The youth justice coordinator must invite the conference to share and discuss their proposed solutions for addressing these needs and strengths. The youth justice coordinator must ensure the conference is provided with information about programmes and supports available to te tamaiti or rangatahi and their whānau or family that relate to the strengths and needs the conference has identified.

The youth justice coordinator must note the discussions and decisions made about the programmes and supports.

Practice standard guidance: Whakamana te tamaiti – practice empowering tamariki Māori

Supervision with residence orders

The youth justice coordinator must ensure, when a supervision with residence order is being considered for a rangatahi, that the participants of the conference consider all community-based options, including supervision with activity.

If there is potential for te tamaiti or rangatahi to be placed outside their usual home

A social worker must be appointed if there is potential for te tamaiti or rangatahi to be placed outside their usual home.

The youth justice coordinator must ensure participants are informed about the Oranga Tamariki caregiver approval process before whānau or family time. Participants must be given time to consider:

  • who can provide a safe, stable, loving home for te tamaiti or rangatahi within their family, whānau, hapū, iwi or family group
  • what supports te tamaiti or rangatahi and the people providing them with the new home might need
  • how connections to family, whānau, hapū, iwi, marae and community will be maintained and how we can support them (whakawhanaungatanga).

If the youth justice family group conference decides that te tamaiti or rangatahi will remain or be placed in an out-of-home care arrangement, the youth justice coordinator must consider whether they can agree to that care arrangement if a caregiver assessment cannot or will not be carried out. This includes when te tamaiti or rangatahi has been bailed to an out-of-home care arrangement before the family group conference being held and it is agreed to continue the care arrangement.

Policy: Caregiver and adoptive applicant assessment and approval

Family group conferencing practice standards

Recording intention-to-charge and court-directed matters

The youth justice coordinator must ensure the actions for youth justice family group conferences that considered both intention-to-charge offences and offences filed in the Youth Court are recorded separately (not one record and plan). A Youth Court judge is not entitled to consider decisions, recommendations and plans from youth justice family group conferences that have considered offences not filed in court.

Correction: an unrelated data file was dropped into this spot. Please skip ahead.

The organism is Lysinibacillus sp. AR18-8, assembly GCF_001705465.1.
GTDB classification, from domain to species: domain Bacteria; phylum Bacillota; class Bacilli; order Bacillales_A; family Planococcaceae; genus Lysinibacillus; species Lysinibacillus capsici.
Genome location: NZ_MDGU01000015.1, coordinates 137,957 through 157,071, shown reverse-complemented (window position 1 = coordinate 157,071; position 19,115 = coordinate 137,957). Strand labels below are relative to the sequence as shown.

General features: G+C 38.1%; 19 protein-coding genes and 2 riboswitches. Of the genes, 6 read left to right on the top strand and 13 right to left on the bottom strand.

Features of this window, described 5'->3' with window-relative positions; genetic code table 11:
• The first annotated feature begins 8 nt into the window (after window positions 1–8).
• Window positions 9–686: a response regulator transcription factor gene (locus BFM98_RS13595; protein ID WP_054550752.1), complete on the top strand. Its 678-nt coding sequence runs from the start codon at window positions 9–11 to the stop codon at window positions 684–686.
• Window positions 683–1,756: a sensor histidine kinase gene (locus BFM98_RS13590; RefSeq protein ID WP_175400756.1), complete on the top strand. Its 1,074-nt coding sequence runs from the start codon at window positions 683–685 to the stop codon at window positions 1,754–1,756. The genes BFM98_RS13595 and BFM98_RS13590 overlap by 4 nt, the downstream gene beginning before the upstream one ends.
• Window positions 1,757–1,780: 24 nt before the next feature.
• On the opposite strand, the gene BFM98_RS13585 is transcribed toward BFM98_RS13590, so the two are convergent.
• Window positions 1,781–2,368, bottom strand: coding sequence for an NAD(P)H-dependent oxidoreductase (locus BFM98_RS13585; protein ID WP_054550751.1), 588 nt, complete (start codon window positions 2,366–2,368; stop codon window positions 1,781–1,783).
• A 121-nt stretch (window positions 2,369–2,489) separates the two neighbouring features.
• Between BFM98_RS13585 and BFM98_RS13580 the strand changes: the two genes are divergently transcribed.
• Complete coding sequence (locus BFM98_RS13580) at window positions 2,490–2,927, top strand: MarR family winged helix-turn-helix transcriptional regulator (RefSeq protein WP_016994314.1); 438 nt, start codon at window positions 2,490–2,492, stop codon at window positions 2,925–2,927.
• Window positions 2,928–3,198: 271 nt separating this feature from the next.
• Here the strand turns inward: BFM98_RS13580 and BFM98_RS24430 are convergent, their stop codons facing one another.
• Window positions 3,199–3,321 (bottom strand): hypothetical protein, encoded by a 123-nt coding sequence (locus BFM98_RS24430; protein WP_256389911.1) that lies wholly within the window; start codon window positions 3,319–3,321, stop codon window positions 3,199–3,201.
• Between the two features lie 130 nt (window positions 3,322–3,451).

Closing the youth justice family group conference

The youth justice coordinator must ensure:

  • the tikanga or cultural protocols followed by the whānau or family and the victim are considered and acknowledged when closing the youth justice family group conference
  • when strong emotions are expressed and not resolved during the youth justice family group conference, they discuss a plan for how the attendees can keep themselves physically and emotionally safe.

If a social worker is to be appointed after the youth justice family group conference, the youth justice coordinator must inform the whānau or family:

  • what the social worker’s role is
  • when to expect contact from their social worker.

Distributing the plan

The youth justice coordinator must:

  • let participants know the process for receiving a copy of the plan
  • ensure the plan is distributed to people entitled to receive a copy, no later than 5 working days after the family group conference – they must know what is expected of them and others in the plan
  • ensure people directly affected by decisions receive a copy of the plan.

The following people are entitled to receive a copy of the plan (section 265 of the Oranga Tamariki Act 1989) – they may not be entitled members or have been present at the youth justice family group conference:

  • te tamaiti or rangatahi
  • parents, guardians, family, whānau or people who have the care of te tamaiti or rangatahi
  • lawyer and/or lay advocate representing te tamaiti or rangatahi
  • representative of the enforcement agency
  • victim
  • people directly affected by the plan
  • iwi social service or cultural social service (if involved or appropriate)
  • Youth Court and Family Court (if involved).